“I just started working and trying out different opportunities as they presented themselves,” said the 25-year-old. “But I didn't find anything I wanted to stay with long-term.”
Enter Conestoga College's General Machinist Pre-apprenticeship Program.
Every year, the province of Ontario provides funding for various certificate programs based on labour market research; in an attempt to create jobs and meet the demand for qualified tradespersons in certain sectors, the government offers the training for free.
While Hanna had never considered a career as a machinist prior to hearing about Conestoga's pre-apprenticeship program, he says the opportunity of a free education was too appealing to pass up.
“I had literally no experience with machining beforehand,” he said. “After giving it some thought, I decided I didn't have anything to lose by trying the course out.”
Hanna was right.
Within a month of completing the program, he landed a position as a machine operator with Linamar in Guelph. In addition to offering Hanna competitive wages and full-time hours, the mammoth auto parts manufacturer will also pay for his apprenticeship training in 2013.
And with a new calendar year, comes a new opportunity for aspiring apprentices.
In addition to the General Machinist program, which will begin April 1 and run for 38 weeks, Conestoga is also offering the Commercial Vehicle & Equipment Technician program, which will start March 25 and go for 31 weeks. Each will include an eight-week paid work placement.
Kristen Goetz, liaison officer of Conestoga's School of Trades & Apprenticeship, said the purpose of the programs is to assist individuals who would like to work in the trades but have had a difficult time getting their foot in the door.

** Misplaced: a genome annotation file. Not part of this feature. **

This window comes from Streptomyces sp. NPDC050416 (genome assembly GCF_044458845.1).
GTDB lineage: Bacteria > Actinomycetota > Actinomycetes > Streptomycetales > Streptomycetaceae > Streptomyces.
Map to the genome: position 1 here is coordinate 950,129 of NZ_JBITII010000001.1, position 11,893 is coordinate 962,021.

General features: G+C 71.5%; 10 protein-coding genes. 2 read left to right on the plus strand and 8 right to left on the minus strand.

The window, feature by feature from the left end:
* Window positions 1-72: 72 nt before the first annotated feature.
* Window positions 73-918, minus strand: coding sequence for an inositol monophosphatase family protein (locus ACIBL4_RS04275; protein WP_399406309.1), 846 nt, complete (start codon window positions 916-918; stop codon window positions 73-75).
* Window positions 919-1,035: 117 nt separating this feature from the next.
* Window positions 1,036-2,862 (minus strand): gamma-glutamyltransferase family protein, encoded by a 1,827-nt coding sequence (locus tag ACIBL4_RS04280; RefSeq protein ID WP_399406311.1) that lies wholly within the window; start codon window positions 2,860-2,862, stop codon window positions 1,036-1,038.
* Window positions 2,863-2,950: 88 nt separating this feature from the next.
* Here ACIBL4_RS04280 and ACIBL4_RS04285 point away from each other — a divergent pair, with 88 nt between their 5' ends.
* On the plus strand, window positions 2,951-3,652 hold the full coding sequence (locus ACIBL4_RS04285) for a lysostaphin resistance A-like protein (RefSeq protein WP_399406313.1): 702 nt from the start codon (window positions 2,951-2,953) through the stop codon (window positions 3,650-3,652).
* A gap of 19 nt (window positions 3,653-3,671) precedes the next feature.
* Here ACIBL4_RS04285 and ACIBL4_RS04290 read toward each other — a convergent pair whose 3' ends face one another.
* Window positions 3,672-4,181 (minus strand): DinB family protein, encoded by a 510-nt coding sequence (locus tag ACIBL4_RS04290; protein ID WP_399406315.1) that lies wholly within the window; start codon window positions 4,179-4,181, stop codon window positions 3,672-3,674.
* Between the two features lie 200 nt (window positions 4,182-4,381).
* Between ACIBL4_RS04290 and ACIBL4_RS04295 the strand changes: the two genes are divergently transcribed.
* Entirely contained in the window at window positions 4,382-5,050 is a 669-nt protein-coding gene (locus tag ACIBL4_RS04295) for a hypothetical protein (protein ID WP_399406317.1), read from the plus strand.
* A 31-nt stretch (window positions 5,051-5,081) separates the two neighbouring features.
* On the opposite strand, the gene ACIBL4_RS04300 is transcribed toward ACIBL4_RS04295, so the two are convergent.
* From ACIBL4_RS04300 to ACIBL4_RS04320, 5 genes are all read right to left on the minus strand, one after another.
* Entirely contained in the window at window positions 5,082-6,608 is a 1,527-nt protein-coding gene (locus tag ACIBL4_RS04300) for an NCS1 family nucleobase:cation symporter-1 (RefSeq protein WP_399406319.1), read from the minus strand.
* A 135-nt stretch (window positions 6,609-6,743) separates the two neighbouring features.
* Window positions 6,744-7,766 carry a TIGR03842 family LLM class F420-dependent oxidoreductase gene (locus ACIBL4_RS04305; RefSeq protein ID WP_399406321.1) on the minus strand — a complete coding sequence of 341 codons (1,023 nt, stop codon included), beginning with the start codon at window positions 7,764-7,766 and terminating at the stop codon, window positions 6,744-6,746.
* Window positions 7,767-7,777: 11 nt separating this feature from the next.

“We're looking for people who want to get into these trades but have struggled,” she said. “Finding an apprenticeship is not the easiest thing in the world, especially if you don't have any experience or you don’t know anybody in the industry.”
Goetz says applicants vary in age, education level and work experience. The only requirement, she says, is a will to succeed.
“They should have passion, enthusiasm and commitment.”
Hanna, who possesses all three, was pleasantly surprised by how extensive the training was.
“I had possibly the least experience in the field of anyone in the class, but within a few months I felt confident using the machines,” he said. “It was incredibly satisfying to learn something so foreign to me in such a short time.”
According to Goetz, the programs, which are limited to 24 students each, are fairly competitive. Last year there were about 50 applicants for each program, and she expects even more in 2013.
The final information sessions for both courses will be held February 7 at the Guelph Campus, where visitors will be able to see the actual training facilities, and February 11 at the Doon Campus in Kitchener.
Following the information sessions, individuals interested in the programs will participate in an assessment covering math, mechanical aptitude and communication skills. Selected applicants will be invited for follow-up interviews, from which the final candidates will be chosen.
“We try to weigh everything,” said Goetz of the application process. “We hope to pick the students that will be most successful.”
According to Goetz, 75 per cent of last year's general machinist students and 84 per cent of the vehicle and equipment technician students are now working in their respective industries - a rate she attributes to the college's strong relationships with local employers.
As for Hanna, who is less than a year removed from his initial information session, he believes that applying for the pre-apprenticeship program is one of the best decisions he's ever made.
“I'm blown away by the type of opportunities it's presented,” he said. “I hope more people out there take advantage of what's being offered.”
For more information about pre-apprenticeship training programs, contact Kristen Goetz at 519-748-5220 ext. 5484 (Kitchener) or 519-824-9390 ext. 5484 (Guelph) or by email at firstname.lastname@example.org
Story by Ryan Bowman, second-year student in Conestoga's Print-Journalism program.